The key conditions essential for the adoption and spread of innovations in the NHS have been identified in an independent evaluation of the NHS Innovation Accelerator (NIA), published by the Institute for Employment Studies (IES).
The evaluation, conducted by IES in partnership with researchers from York Health Economics Consortium (YHEC) and funded by The Health Foundation, highlights the impact of the NIA in encouraging greater uptake of healthcare innovations and bringing positive outcomes for patient and population benefit.
The NIA is intended to help create conditions and cultural change to generate faster and more systematic take-up of healthcare innovations across the NHS. The evaluation identified the common conditions essential for adoption and spread of healthcare innovations, as well the key barriers, challenges and how to overcome them. In doing so, the report offers valuable insights for health innovators and entrepreneurs hoping to scale innovations. These innovations could in turn lead to NHS service improvement and wider benefits to global healthcare as innovations scale internationally.
Several conditions for successful healthcare innovation scaling were identified in the report. Having a supportive network of contacts that can open doors to key influencers and patient involvement were crucial enablers for all innovations. Likewise, harnessing insights of mentors, expert networking and demonstrating how innovations support national and local agendas among NHS users were also highlighted as key conditions for success. Overcoming barriers to innovation diffusion in a challenging financial climate requires an agile mindset, a willingness to revise and adapt innovations, and skills in engaging clinicians to persuade them of the benefits.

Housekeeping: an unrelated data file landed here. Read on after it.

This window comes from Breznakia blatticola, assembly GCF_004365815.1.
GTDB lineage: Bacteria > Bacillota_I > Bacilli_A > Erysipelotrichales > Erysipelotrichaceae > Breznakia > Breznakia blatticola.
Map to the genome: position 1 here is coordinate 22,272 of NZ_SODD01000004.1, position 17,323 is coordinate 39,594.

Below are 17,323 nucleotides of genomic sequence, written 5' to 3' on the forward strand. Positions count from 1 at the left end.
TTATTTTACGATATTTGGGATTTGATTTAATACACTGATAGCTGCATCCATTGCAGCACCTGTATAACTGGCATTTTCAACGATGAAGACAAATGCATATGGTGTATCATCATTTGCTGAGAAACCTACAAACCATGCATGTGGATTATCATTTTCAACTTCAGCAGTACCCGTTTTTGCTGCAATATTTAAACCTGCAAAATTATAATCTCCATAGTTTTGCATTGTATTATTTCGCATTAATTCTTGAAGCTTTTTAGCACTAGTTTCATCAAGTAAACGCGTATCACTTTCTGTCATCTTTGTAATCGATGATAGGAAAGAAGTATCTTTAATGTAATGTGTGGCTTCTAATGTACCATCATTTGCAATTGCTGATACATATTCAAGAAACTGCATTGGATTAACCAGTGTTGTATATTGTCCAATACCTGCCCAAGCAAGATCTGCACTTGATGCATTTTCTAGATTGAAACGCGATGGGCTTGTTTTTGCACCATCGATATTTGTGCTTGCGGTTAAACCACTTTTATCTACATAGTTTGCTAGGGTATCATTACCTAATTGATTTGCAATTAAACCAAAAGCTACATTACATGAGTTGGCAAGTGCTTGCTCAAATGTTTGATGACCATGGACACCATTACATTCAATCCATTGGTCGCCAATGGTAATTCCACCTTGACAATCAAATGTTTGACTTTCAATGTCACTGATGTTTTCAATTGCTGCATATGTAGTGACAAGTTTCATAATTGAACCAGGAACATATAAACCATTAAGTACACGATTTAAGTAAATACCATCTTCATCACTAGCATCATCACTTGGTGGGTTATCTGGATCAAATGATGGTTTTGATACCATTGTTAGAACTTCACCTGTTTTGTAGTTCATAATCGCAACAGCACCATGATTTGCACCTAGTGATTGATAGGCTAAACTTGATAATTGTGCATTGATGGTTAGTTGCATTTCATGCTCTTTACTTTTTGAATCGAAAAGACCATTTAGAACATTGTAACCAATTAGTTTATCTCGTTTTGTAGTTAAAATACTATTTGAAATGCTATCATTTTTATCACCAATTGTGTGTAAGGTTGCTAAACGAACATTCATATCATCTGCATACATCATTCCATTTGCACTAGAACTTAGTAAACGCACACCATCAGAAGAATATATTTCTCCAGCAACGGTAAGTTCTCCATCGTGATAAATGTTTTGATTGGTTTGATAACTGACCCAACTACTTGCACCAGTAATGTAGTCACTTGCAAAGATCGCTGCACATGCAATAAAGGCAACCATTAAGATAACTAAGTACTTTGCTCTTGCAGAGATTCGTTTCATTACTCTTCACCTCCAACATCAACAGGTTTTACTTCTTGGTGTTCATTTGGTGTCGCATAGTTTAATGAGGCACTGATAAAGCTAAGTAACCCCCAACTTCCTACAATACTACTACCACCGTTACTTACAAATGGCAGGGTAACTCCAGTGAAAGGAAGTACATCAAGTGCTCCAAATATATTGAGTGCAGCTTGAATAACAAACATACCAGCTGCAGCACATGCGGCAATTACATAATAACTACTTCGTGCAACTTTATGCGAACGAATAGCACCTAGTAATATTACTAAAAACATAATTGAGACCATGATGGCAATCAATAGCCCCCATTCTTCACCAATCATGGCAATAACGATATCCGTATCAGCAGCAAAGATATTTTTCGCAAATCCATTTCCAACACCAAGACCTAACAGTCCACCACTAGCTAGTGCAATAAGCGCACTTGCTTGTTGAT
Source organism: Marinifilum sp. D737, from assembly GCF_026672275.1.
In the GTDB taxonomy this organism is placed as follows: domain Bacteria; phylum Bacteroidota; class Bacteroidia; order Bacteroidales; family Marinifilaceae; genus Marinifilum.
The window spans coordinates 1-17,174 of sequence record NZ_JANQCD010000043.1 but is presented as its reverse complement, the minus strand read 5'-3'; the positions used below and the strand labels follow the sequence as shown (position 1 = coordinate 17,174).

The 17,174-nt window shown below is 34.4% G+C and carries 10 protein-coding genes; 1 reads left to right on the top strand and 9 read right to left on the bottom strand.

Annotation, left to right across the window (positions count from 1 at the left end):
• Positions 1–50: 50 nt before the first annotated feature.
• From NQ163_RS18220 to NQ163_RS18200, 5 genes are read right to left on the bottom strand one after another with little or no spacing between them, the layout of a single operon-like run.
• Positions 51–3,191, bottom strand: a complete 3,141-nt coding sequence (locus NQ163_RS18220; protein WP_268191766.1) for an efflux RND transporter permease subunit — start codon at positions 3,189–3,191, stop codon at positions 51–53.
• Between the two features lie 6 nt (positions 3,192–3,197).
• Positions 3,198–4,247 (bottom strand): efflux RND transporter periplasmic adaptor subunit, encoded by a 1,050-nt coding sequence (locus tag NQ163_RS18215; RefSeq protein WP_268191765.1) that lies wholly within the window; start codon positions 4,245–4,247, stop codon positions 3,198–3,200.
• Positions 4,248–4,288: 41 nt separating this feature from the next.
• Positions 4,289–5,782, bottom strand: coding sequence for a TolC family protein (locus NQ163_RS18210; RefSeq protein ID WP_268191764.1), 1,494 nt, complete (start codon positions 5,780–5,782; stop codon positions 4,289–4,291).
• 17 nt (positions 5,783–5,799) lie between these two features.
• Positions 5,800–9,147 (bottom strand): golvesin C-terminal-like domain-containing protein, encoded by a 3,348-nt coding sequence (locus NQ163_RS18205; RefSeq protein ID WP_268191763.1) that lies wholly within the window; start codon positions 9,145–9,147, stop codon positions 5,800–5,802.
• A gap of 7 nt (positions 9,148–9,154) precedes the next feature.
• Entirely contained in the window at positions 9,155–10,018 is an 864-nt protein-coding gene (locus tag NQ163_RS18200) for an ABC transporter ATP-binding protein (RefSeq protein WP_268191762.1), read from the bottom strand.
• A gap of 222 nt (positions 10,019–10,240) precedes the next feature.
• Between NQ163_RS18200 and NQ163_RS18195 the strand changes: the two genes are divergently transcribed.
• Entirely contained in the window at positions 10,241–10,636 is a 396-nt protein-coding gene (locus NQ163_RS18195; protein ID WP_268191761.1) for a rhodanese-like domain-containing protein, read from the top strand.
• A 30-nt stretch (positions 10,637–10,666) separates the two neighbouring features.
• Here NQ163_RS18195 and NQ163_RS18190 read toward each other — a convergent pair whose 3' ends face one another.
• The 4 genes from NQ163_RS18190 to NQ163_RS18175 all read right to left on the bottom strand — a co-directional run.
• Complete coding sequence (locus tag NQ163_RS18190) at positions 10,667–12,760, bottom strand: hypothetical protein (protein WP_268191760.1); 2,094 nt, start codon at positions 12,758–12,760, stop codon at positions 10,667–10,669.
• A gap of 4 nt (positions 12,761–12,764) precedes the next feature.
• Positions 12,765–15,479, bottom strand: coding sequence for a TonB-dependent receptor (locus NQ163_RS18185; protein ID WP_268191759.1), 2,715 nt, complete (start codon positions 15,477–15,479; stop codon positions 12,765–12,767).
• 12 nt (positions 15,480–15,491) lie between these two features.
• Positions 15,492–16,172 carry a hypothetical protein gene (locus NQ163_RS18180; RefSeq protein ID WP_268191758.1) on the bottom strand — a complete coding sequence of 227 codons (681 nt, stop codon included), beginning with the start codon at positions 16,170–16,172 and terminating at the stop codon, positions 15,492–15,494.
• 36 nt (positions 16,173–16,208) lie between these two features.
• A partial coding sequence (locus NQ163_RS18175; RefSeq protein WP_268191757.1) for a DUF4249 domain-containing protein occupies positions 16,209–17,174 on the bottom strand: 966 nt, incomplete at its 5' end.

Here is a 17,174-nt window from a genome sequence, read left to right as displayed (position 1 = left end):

The report offers conservative estimates of the potential for significant savings to be made to the UK’s health and social care system, drawn out in the evaluation’s economic impact assessment. These savings may be generated through reduced incidence and demand on healthcare, lower administration costs, prevention of ill health, and reduced GP visits and A&E attendance.
Commenting on the findings of the evaluation, Professor Sir Bruce Keogh, Chair of the NIA Programme Board, said:
“The innovations supported as part of the national NHS Innovation Accelerator have had an incredible impact on the NHS and the people it serves. The savings to England’s health and care system are just the beginning. As the Accelerator grows and its innovations continue to spread, we will see greater benefits to quality and costs of care, more equal access to healthcare, improvements to global health, and more British contributions to global healthcare.”
Mike Hannay, Chair of the Academic Health Science Network, commented:
“The NIA is delivered through a partnership across the country’s 15 AHSNs, hosted at UCLPartners. It is fantastic to see its impact – both in terms of savings generated for England’s health and care system, and benefits to patients and population health – demonstrated in this independent evaluation. As a national AHSN Network, we remain committed to supporting the NIA to ensure that as many residents, patients and staff as possible can access these high impact, evidence-based innovations.”
Author of the report, Dr Annette Cox, Director of Employment Policy Research at the Institute for Employment Studies, said:
“The real-world insight and learning captured in the NIA evaluation evidences factors which can influence current and future innovation uptake in the NHS. By identifying these challenges, barriers and enablers to scaling innovation, future benefits may include NHS service improvement and improvements to global healthcare as NIA innovations scale internationally.”
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